Spirit of Adventure

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I’ll be rooting for “UP” this Oscar season.  How could you not fall in love with adorable, round Russell –  his sense of adventure, overeagerness, honesty and his moments of  insecurity –  whether or not he’ll get his wilderness badge and if someone will be there to give it to him. In the end, he finds someone who gives him his badge and makes him feel secure.

During these months of waiting to receive a match from Nepal there have been many days and nights that I have felt similar fleeting moments of insecurity.  Some days my heart beats with excitement and I wonder when it will happen; other days I wonder if it will happen.  Yet like Russell, I try to persevere and carry on with this grand “adventure”.

This waiting game has absolutely been a roller coaster ride.  I never liked roller coasters.  In fact, I remember waiting in line for the Demon at Great America and, after an hour of waiting, was too afraid to get on. 

Although I was fairly warned that the international adoption ride was “not for the faint of heart,” I’ve been known to be impulsive and jumped on without much hesitation. Over time, I’ve learned that was an understatement. It’s been an emotional ride, and, in my case very much dependent upon the Nepalese culture and government.  Initially this was difficult to adapt to and any small indicator that the Nepal Ministry may be matching families with children was a glimmer of hope. Only to find out the next day that the Ministry was shutting down for two months to celebrate Dashain, the largest festival of goddesses celebrating the triumph of good over evil. This was only one of many such instances.

During these long periods when there was no sign of movement, I put the adoption in the back of my mind and concentrated on running my business, or focused on having fun in a new relationship.

As time went by, I became more settled with the unknown and my growing faith that it will happen when the time is right just carries me through.
 
I often question whether or not I will ever feel that real sense of security…that things will just work out.  And then I wonder does anyone experience this?

I am not talking about that momentary feeling of OMG when sitting across from your date at dinner and he brushes the back of his hand swiftly across the bottom of his nose – and you can’t help but wonder, “Gee do I have something hanging from mine?” or those days after the date wondering if he’ll call.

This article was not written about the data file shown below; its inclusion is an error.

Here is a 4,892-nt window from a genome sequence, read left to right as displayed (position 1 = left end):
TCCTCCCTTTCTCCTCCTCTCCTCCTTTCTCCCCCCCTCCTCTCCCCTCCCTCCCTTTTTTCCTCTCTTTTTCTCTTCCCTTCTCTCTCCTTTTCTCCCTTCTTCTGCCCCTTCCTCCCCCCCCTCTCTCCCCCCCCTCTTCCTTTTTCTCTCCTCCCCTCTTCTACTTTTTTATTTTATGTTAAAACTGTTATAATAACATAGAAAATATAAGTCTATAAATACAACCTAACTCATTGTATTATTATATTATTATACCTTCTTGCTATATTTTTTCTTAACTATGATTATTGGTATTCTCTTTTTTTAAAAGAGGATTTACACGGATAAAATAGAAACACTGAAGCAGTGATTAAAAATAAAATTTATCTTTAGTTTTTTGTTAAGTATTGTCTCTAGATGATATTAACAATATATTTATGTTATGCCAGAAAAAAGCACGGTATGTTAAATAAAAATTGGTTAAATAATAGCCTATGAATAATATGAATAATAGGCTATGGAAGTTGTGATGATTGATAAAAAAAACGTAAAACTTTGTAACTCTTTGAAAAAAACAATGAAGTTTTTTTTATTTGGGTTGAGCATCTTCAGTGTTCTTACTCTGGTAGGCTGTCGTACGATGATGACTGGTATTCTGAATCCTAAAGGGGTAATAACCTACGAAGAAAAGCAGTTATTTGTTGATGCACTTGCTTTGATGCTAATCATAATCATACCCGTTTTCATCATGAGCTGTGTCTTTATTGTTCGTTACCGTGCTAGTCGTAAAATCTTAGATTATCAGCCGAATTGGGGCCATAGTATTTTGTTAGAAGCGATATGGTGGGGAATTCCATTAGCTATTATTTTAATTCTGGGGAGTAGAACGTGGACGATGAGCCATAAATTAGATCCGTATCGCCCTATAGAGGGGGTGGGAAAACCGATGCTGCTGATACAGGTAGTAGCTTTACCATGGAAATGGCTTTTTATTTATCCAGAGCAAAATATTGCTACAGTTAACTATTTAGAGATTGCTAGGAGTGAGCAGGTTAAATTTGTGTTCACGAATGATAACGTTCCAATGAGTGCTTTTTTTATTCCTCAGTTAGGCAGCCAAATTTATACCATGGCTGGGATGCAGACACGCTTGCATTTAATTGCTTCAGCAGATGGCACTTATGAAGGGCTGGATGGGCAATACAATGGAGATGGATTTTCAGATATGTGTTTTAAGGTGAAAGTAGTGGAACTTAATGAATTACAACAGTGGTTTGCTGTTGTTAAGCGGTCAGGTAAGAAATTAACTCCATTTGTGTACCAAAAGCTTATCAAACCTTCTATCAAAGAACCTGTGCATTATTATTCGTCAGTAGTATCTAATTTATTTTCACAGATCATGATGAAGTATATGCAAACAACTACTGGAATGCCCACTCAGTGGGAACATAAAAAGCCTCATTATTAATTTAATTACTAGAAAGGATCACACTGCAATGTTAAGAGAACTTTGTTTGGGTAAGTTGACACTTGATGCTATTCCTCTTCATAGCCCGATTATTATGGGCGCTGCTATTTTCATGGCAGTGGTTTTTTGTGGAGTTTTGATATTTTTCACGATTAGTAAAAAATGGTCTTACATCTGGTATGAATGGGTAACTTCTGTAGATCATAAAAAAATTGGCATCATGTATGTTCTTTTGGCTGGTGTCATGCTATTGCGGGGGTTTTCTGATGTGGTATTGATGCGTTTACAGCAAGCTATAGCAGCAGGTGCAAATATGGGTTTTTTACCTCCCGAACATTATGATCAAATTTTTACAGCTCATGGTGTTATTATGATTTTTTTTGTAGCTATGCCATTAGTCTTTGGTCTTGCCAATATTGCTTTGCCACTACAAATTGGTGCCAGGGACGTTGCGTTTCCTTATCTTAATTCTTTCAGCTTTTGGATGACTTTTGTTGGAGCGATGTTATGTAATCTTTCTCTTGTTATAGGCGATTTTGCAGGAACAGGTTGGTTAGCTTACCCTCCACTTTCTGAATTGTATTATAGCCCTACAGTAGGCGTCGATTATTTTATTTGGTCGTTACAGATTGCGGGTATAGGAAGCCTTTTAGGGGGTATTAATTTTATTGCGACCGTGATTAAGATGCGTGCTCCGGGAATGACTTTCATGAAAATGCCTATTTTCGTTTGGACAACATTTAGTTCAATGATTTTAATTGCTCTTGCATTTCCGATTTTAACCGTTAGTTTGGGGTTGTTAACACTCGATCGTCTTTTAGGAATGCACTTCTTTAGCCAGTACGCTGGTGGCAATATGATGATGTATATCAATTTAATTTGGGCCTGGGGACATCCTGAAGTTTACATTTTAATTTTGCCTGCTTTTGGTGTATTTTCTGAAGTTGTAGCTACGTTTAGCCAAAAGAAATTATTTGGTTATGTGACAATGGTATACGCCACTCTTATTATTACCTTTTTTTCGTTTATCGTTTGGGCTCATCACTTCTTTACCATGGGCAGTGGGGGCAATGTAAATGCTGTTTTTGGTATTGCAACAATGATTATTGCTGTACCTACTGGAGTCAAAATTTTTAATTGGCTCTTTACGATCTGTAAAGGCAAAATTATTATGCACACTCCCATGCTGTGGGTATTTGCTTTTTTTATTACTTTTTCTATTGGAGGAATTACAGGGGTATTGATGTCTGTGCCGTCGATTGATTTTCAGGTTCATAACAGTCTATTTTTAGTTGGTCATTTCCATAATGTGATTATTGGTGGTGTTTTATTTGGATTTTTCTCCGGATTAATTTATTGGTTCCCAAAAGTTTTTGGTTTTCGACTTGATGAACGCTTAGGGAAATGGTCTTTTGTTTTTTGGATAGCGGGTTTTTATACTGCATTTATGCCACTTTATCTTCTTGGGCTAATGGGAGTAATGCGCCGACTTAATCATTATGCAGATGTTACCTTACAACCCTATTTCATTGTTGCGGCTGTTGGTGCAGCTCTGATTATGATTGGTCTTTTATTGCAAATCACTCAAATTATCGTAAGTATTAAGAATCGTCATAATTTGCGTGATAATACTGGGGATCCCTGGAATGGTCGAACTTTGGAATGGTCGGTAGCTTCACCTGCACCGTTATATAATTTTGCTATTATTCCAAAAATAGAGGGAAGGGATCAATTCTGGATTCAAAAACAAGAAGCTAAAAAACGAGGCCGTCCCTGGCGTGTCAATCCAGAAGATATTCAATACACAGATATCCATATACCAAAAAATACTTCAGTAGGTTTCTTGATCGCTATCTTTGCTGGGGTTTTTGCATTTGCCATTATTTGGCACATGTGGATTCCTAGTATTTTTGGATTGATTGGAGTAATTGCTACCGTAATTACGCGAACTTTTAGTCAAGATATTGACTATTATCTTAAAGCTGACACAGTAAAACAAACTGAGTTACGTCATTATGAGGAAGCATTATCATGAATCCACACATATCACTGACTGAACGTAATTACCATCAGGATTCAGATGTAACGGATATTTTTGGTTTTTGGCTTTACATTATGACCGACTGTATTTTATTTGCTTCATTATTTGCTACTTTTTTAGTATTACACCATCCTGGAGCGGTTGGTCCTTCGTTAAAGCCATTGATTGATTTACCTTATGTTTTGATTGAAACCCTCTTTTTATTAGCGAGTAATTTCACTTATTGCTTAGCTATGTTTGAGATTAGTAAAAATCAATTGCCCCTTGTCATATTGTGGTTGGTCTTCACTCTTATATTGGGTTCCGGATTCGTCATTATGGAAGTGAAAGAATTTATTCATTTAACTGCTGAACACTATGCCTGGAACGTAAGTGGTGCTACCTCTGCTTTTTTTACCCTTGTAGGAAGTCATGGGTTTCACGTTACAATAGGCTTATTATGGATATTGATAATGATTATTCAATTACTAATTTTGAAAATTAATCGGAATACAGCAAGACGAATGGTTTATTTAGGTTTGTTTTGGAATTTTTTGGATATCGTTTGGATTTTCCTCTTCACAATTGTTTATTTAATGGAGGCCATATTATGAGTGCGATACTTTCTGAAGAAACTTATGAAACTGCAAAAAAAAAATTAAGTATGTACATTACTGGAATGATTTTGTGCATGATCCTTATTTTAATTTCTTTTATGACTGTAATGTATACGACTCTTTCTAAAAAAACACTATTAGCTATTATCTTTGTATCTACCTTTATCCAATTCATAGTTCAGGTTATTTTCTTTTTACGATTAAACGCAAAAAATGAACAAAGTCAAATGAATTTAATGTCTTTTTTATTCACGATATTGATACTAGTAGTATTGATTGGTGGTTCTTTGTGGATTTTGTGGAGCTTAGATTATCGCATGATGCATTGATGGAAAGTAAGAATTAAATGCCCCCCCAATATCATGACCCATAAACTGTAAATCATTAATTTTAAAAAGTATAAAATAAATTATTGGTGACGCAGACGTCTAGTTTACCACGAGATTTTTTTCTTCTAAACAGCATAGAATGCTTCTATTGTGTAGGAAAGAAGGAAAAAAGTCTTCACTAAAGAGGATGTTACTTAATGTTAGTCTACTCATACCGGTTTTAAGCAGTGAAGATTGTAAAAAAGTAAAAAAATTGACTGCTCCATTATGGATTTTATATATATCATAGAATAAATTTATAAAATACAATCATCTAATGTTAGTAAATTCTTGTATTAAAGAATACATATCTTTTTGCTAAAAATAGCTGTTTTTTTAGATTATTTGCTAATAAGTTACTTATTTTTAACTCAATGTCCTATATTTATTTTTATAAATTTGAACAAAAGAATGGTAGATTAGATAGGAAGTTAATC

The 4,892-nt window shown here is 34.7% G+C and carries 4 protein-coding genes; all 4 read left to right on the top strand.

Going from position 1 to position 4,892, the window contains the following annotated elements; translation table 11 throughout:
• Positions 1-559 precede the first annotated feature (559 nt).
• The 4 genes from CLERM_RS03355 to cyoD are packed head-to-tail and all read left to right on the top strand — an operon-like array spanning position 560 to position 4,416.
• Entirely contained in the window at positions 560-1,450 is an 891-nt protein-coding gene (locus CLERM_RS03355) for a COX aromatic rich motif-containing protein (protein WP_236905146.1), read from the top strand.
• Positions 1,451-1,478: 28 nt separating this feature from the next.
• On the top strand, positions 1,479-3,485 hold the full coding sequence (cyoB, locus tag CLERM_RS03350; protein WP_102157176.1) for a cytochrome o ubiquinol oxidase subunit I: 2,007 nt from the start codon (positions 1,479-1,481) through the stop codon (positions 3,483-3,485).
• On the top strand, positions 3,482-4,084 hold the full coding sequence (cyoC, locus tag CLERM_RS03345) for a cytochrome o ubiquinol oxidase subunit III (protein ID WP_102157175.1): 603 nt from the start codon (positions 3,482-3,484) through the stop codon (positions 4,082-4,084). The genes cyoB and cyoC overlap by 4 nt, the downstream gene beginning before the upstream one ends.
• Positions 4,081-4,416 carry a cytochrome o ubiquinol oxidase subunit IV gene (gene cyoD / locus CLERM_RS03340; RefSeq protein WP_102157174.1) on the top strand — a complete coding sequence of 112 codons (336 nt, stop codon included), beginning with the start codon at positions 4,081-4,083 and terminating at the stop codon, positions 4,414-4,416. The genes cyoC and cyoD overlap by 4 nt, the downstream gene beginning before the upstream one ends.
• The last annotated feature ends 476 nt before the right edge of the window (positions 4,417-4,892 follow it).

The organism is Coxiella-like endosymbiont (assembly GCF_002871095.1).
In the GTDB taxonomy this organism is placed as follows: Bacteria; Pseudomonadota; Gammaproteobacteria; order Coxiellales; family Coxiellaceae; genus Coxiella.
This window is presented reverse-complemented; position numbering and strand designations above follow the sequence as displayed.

These are simple insecurities that we all experience every day.  I am referring to the biggies – the overall feeling that everything is going to turn out okay – that I will have a family, financial security, health and overall happiness.  Is it possible to feel completely secure?

My mother sent me this quote. It’s on my fridge and I read it ever day.

Security is mostly a superstition.  It does not exist in nature, nor do the children of men (or women) as a whole experience it.  Avoiding danger is no safer in the long run than outright exposure.  Life is either a daring adventure, or nothing. 

Helen Keller                 

I know many people who seem to have everything – fabulous husband, smart kids, gorgeous house, a great career….but they worry about money or if their children will get into the right school or if chemo will kill their father’s cancer. 

Think of Elin.  She seemed to have it all -a former model, married to a professional golf player with two gorgeous children?  She had to have experienced bouts of insecurity during Tiger’s extramarital escapades.

So, the question is do any of us really feel secure and can we expect to? I don’t know if anyone is able to answer that question or provide an answer that suits the majority of us out there asking the question. What I do know is while this ride may not be for the faint of heart, it is most definitely an adventure.

 

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  • Candice, you are a great writer! Very intelligent & thoughtful. It's obvious you give great thought to these huge life questions, but you write with a sense of universal relevance. I somewhat agree with Helen Kellers philosophy yet the issue of feeling secure in life is so subjective and personal. I feel that we each have our own journey through life and such big life questions can only be answered by our individual experience. So maybe security in life is fluid and ebbs and flows throughout our life. And security has different meanings to each of us. I hope you find the security you are looking for!

  • and another good one! Just my 2 cents:
    I used to feel (before all the infertility crap and the adoption crap) that things would ultimately turn out for the best....that things just work out. Then we lost 4 babies and the adoptions never happened and my whole view of life kind of fell apart. I thought, "well, now what?" And then Kate happened and although I'm not back to the rosy "things always turn out", I have gotten a bit of my former optimism back. I wish I had any words of encouragement at all about Nepal...as you know I've been fairly pessimistic about that program for over a year now. But I am hoping that it turns out better for you than it did for me.

  • I do believe that things workout in ways we do not expect -- for reasons we would not have chosen to pursue, etc.

    My Dad "explained it all to me" once: "Life is a roller coaster ride. When you are at the top, know that you are only going to go down! and when you are at the bottom, trust that you will be riding up soon." This has actually held true!!!!!

    Other than that, I say, ENJOY WHAT YOU HAVE WHILE YOU HAVE IT!

    I would give you a huge hug right now if you were here. So I owe you a hug.

    Love, Barbara

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